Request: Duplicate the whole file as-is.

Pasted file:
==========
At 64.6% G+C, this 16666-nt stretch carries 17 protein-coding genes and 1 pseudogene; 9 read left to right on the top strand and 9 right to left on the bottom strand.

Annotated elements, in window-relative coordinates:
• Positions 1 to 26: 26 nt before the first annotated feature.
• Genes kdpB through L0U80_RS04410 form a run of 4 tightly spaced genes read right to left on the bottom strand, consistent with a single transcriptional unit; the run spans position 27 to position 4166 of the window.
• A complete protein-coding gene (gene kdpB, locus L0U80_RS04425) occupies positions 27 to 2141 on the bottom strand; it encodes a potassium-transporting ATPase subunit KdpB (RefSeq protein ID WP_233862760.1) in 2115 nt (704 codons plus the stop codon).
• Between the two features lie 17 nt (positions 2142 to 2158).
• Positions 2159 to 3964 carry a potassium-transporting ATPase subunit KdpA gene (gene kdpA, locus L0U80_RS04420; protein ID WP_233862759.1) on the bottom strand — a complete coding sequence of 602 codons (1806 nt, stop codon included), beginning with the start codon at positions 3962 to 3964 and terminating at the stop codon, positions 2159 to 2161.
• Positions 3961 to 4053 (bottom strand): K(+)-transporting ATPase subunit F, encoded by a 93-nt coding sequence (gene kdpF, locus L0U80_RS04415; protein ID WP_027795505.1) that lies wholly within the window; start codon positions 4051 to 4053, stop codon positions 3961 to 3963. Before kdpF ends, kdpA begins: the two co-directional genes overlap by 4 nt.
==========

At 64.6% G+C, this 16666-nt stretch carries 17 protein-coding genes and 1 pseudogene; 9 read left to right on the top strand and 9 right to left on the bottom strand.

Annotated elements, in window-relative coordinates:
• Positions 1 to 26: 26 nt before the first annotated feature.
• Genes kdpB through L0U80_RS04410 form a run of 4 tightly spaced genes read right to left on the bottom strand, consistent with a single transcriptional unit; the run spans position 27 to position 4166 of the window.
• A complete protein-coding gene (gene kdpB, locus L0U80_RS04425) occupies positions 27 to 2141 on the bottom strand; it encodes a potassium-transporting ATPase subunit KdpB (RefSeq protein ID WP_233862760.1) in 2115 nt (704 codons plus the stop codon).
• Between the two features lie 17 nt (positions 2142 to 2158).
• Positions 2159 to 3964 carry a potassium-transporting ATPase subunit KdpA gene (gene kdpA, locus L0U80_RS04420; protein ID WP_233862759.1) on the bottom strand — a complete coding sequence of 602 codons (1806 nt, stop codon included), beginning with the start codon at positions 3962 to 3964 and terminating at the stop codon, positions 2159 to 2161.
• Positions 3961 to 4053 (bottom strand): K(+)-transporting ATPase subunit F, encoded by a 93-nt coding sequence (gene kdpF, locus L0U80_RS04415; protein ID WP_027795505.1) that lies wholly within the window; start codon positions 4051 to 4053, stop codon positions 3961 to 3963. Before kdpF ends, kdpA begins: the two co-directional genes overlap by 4 nt.